An attempt to reach Cherry by phone failed. The native of Kingston played hockey as a defenceman in the minor leagues for nearly two decades, but is better known for serving as the head coach of the Boston Bruins. He took them to the playoffs in each of the five seasons from 1974 to 1979 before serving as head coach for one year with the Colorado Rockies.

His notoriety and popularity took off as a commentator for the Canadian Broadcasting Company on Hockey Night in Canada. He was especially famous for wearing flamboyant suits, supporting the military and speaking so bluntly that it would cause him to become ensnared in controversy.

Opinion: Why did I – and so many hockey fans – defend Don Cherry for so long?

In 1998, during CBC’s coverage of the men’s Olympic gold-medal hockey game in Nagano, Japan, Cherry referred to Quebec nationalists as “a bunch of whiners.” Five years later, as the U.S.-led Iraq War broke out, Cherry lashed out at the Canadian government for not sending troops to the region. In recent years, he argued that female reporters should not be given access to the locker rooms of professional male athletes, criticized NFL players for kneeling before games to protest civil-rights violations and ridiculed those who believe in climate change.

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Network bosses stood by him on each of those occasions, but apparently decided they could not this time. The Canadian Broadcasting Standards Council was so inundated with complaints from viewers on Monday that it posted a message on its website saying it could not accept any more. Even the Royal Canadian Legion bashed him on Twitter.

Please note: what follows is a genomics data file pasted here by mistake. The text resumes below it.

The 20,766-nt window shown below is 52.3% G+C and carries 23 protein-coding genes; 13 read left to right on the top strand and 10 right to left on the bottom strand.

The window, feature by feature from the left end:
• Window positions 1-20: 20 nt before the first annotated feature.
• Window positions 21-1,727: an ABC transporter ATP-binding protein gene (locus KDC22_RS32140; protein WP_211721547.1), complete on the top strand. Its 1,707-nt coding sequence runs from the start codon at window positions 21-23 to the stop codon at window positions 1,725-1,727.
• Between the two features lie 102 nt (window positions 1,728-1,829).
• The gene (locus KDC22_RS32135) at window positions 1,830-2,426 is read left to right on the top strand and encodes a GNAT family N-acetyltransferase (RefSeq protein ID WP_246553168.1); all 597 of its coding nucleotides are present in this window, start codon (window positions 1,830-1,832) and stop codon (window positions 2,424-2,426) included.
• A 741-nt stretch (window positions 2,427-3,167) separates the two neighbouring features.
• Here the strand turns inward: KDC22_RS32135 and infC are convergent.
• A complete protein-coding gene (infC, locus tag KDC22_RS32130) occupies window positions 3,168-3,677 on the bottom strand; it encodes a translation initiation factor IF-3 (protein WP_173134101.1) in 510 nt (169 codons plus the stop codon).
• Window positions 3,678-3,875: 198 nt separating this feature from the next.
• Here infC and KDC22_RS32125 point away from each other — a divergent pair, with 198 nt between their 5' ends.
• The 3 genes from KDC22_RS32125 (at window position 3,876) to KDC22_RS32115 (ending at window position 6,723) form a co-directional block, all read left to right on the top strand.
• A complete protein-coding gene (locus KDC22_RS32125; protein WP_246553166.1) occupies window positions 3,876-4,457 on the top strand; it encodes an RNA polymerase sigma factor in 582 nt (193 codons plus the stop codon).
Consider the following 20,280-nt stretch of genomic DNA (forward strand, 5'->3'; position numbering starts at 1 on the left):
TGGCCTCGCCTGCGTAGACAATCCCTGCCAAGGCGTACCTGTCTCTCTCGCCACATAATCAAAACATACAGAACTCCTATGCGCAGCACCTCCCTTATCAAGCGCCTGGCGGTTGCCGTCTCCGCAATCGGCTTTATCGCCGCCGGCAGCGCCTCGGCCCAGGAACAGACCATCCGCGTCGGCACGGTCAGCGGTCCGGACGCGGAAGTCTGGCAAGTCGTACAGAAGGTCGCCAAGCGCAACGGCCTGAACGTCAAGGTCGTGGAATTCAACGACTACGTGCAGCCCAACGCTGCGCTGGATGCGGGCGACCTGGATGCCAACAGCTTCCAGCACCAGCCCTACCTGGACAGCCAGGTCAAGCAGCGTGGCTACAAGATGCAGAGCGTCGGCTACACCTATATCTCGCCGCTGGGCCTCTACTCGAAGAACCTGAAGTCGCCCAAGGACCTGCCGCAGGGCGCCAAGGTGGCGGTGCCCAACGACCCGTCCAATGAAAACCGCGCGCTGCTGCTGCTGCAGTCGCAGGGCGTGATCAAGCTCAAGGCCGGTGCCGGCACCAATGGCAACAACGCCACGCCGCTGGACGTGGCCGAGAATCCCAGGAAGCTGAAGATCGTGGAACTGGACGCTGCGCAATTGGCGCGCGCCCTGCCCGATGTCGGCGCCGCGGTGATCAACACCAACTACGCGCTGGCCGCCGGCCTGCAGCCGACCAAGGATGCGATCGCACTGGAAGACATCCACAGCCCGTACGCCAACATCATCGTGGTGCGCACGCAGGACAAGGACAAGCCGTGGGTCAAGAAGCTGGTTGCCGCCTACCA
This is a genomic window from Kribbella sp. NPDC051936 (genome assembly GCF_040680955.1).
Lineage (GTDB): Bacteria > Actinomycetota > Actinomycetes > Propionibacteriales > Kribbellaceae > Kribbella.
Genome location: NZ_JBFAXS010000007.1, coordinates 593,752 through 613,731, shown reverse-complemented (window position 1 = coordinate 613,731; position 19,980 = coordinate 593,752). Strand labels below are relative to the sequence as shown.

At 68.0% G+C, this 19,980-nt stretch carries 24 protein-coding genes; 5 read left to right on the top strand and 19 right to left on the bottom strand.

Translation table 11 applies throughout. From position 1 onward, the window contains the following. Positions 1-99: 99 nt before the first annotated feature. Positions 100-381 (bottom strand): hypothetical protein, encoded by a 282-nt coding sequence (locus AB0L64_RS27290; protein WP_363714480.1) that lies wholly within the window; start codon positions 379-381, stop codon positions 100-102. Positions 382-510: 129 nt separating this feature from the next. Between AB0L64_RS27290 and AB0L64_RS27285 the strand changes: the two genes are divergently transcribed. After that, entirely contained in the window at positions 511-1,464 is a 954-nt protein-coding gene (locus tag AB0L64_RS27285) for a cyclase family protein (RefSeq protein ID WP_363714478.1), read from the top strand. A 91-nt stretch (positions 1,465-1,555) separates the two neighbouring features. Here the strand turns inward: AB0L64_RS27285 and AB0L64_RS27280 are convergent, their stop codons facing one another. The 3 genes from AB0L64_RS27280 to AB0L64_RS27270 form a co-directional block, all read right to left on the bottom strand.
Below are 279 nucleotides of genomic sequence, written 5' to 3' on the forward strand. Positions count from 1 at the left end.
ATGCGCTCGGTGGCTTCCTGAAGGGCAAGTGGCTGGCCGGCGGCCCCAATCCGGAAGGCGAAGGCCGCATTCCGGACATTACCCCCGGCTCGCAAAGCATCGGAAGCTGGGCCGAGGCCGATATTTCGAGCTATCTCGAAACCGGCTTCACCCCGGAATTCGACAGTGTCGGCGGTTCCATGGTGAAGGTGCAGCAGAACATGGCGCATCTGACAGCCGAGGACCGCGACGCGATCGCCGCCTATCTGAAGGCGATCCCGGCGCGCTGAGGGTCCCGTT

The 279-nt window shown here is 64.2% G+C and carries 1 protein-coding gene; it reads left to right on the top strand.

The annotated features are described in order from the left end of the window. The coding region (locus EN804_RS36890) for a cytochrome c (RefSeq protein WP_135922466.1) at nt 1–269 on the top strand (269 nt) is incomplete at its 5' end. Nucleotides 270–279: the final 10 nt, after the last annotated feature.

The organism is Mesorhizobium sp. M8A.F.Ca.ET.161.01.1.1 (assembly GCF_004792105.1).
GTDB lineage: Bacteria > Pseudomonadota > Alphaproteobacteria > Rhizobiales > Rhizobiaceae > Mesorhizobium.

Cherry’s forced departure is a headache for Rogers, which assumed control of Hockey Night in Canada from the CBC in 2014. Rogers is paying the NHL $5.2-billion for rights to its games through 2026 in an agreement that also allows Hockey Night in Canada to be shown every Saturday on Sportsnet and CBC.

Ron MacLean, his co-host on Coach’s Corner, offered an apology on Sunday night at the beginning of his Rogers Hometown Hockey broadcast. MacLean acknowledged he should have intervened when Cherry made the remarks.

“Don Cherry made remarks which were hurtful, discriminatory, which were flat out wrong,” MacLean said. “We know diversity is the strength of the country. We see it in the travels with our show, and with Hockey Night in Canada.

“So, I owe you an apology, too. I sat there, did not catch it, did not respond. [It] was a really great lesson to Don and me. We were wrong, and I sincerely apologize. I wanted to thank you for calling me and Don on that last night."

Bo Horvat, the Vancouver Canucks captain, said that he agreed with the decision to fire Cherry.

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“He’s been in the game for a long time but at the same time, hockey is supposed to bring people together and there’s no place for stuff like that,” Horvat told Postmedia on Monday. “I think it’s the right decision. It’s upsetting hearing things like that being said.”

Before Cherry’s dismissal on Monday, as people across Canada attended ceremonies commemorating Remembrance Day, a debate raged over Cherry’s diatribe.

Many found his rant to be cringeworthy and xenophobic. But some defended Cherry. Still more simply dismissed him as no longer being relevant.

#FireDonCherry, #DonCherryIsRight and #BoycottSportsnet all trended on social media.

Sportsnet has not said if Cherry will be replaced or if its long-standing format will remain unchanged on Saturday nights.

With reports from Simon Houpt and The Canadian Press